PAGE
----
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February 27, 1989


The opinion of the court was delivered by: REVERCOMB



 Plaintiff sues under the Federal Tort Claims Act for destruction of her personal property by a fire in her apartment, owned by the United States Veterans Administration ("VA") after the previous owner defaulted on its mortgage. The Court heard argument on December 22, 1988, on plaintiff's motion for partial summary judgment and defendant's motion for plenary summary judgment. In this opinion and order, the Court grants in part and denies in part plaintiff's motion and denies defendant's motion.


 The essential facts in this case are not in dispute. Plaintiff, Ms. Valentine, lived in an apartment at 3221 Massachusetts Avenuve, S.E., in Washington, D.C., from 1977 through March 31, 1984. After the owner defaulted on the mortgage on the building in 1982, the lender conveyed the title to the VA, which had insured the mortgage. Three of the four tenants of the building vacated their units at the VA's request, but Ms. Valentine refused, even after receiving a 30-day notice to quit from the VA on October 22, 1982. When Ms. Valentine refused to leave the apartment, the VA filed an eviction complaint, which was dismissed by the Superior Court of the District of Columbia on Ms. Valentine's motion on January 28, 1983. At about the same time, the District's housing department notified the VA that it was in violation of the District of Columbia housing code for failure to heat the apartment building and ordered the VA to comply with the code. The VA did not, however, provide heat to the building.

  The VA did appeal the decision of the Superior Court to the District of Columbia Court of Appeals, which heard argument on December 8, 1983, and affirmed the Superior Court in a decision dated April 24, 1985. Meanwhile, Ms. Valentine states that she heated her apartment by using a space heater. On March 31, 1984, the space heater ignited some bedding in the apartment, causing a fire. Ms. Valentine alleges that all of her personal property was destroyed. She then commenced this suit to recover damages for her personal property and emotional distress.

 Defendant's Duties Under District of Columbia Law

 When an owner by foreclosure of residential property in the District of Columbia fails in an attempt to evict a tenant, does the owner then have an obligation to heat the tenant's apartment, even though there is no contract between the two? The Court concludes that it does.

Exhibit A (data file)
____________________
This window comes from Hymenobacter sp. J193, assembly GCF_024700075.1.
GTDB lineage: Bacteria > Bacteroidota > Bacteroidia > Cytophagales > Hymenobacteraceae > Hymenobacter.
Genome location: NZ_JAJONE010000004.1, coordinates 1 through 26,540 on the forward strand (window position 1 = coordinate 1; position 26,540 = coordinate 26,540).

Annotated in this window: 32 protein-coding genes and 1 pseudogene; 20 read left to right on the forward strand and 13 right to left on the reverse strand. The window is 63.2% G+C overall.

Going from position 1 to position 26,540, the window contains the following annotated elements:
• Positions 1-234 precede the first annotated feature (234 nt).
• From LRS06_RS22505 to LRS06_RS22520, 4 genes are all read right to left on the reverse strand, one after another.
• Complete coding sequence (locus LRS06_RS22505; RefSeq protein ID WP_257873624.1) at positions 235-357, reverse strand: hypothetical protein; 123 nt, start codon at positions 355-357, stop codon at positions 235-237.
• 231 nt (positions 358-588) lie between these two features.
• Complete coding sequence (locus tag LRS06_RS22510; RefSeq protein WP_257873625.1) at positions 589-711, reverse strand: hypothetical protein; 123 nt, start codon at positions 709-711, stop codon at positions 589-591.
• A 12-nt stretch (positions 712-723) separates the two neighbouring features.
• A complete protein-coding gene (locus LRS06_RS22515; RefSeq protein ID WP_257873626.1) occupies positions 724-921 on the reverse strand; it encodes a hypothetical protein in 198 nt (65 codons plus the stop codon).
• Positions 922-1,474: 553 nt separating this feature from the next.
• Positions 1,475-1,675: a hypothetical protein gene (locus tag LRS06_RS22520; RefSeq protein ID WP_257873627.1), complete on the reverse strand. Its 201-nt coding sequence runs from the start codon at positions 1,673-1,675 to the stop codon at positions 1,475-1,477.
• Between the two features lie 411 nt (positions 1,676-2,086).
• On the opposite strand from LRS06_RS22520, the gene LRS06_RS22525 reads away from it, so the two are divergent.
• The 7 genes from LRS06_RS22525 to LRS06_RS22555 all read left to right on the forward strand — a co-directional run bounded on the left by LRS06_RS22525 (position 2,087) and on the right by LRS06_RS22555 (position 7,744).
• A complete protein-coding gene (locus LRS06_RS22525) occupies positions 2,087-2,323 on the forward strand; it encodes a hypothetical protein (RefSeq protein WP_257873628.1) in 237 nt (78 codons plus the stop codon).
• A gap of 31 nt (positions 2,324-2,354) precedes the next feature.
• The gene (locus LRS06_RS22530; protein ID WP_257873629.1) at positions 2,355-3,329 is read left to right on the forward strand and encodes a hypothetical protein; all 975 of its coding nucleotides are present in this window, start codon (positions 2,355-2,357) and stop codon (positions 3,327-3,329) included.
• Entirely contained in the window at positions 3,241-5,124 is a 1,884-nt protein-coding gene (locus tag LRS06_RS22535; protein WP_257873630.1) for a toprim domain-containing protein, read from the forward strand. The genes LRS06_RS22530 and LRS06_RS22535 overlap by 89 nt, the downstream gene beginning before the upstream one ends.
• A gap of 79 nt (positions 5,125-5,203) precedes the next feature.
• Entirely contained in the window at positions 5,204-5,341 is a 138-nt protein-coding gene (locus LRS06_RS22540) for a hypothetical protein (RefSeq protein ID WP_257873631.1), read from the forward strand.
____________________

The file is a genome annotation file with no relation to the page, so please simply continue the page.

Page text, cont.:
The District of Columbia has enacted extraordinary statutes to protect tenants and provide them with rights beyond the terms of their contracts with their landlords. These statutes are designed to change what the District of Columbia government has found to be a severe shortage of affordable housing in the District. See D.C. Code Ann. § 45-2501 (1986). One of these rights is the right not to be evicted from an apartment, even if the tenant's lease has expired, except under a few conditions. *fn1" D.C. Code Ann. § 45-1561(a) (1981) (now replaced by the substantially similar § 45-2551 (1986)). Indeed, the VA failed in an attempt to evict Ms. Valentine from her apartment after the VA became the owner of the apartment building. Administrator of Veterans Affairs v. Valentine, 490 A.2d 1165, 1166 (1985). In that case, the District of Columbia Court of Appeals held that because of § 45-1561, Ms. Valentine could not be evicted from her apartment, despite the fact that the VA took ownership to the property after the original owner defaulted. *fn2"

 A question not clearly answered by the D.C. Court of Appeals, once Ms. Valentine was not evicted, was whether the rationale behind the decision meant that the VA was obligated to act as a landlord -- including providing her with adequate heat, as required by the D.C. Housing Code. See 5G DCRR §§ 1201, 2407 (1982) (now codified at D.C. Mun. Regs. tit. 14, §§ 500, 501 (1986)). The D.C. Court of Appeals addressed this question only by noting in a footnote that "§ 45-1561 does not require the VA to serve as landlord against its will; it simply prohibits evicting persons . . . ." Valentine, 490 A.2d at 1170 n.9. Although defendant in the instant case cites this as conclusive law, it is noteworthy that the Court did not state that "the VA does not have to serve as a landlord," but only that the anti-eviction statute did not require it. The question was further complicated by Judge Terry's dissent, which said that the majority opinion "will turn any foreclosing lender who acquires title to property . . . into an unwitting -- and often unwilling -- landlord, subject to the stringencies of the . . . Housing Act." Id. at 1172 (Terry, J., dissenting).

 The instant Court is then faced with a dilemma. The first choice would be to read the Valentine case narrowly, holding that just because a tenant cannot be evicted does not mean that the owner is obliged to provide heat. While this solution would provide the VA with the traditional protection that no one is forced to become a landlord against his will, *fn3" it could also effectively eviscerate the anti-eviction law. Under a scheme in which an owner by foreclosure owes no duty to the resident -- as is argued by defendant -- an owner such as the VA could cut off the heat, electricity, gas, and water to a unit and still comply with law. *fn4" The owner could even take steps in an intentional effort to "constructively" evict the resident from her unit. Indeed, in the instant case an official of the VA admitted that one of the reasons for the VA's failure to provide heat was the hope that the lack of heat would encourage Ms. Valentine to abandon her apartment. See Deposition of Herbert Fenster at 55. The Court believes that such a solution cannot co-exist with the strong anti-eviction policy of D.C. Code Ann. § 45-1561 (1981) (now replaced by the similar D.C. Code Ann. § 45-2551 (1986)).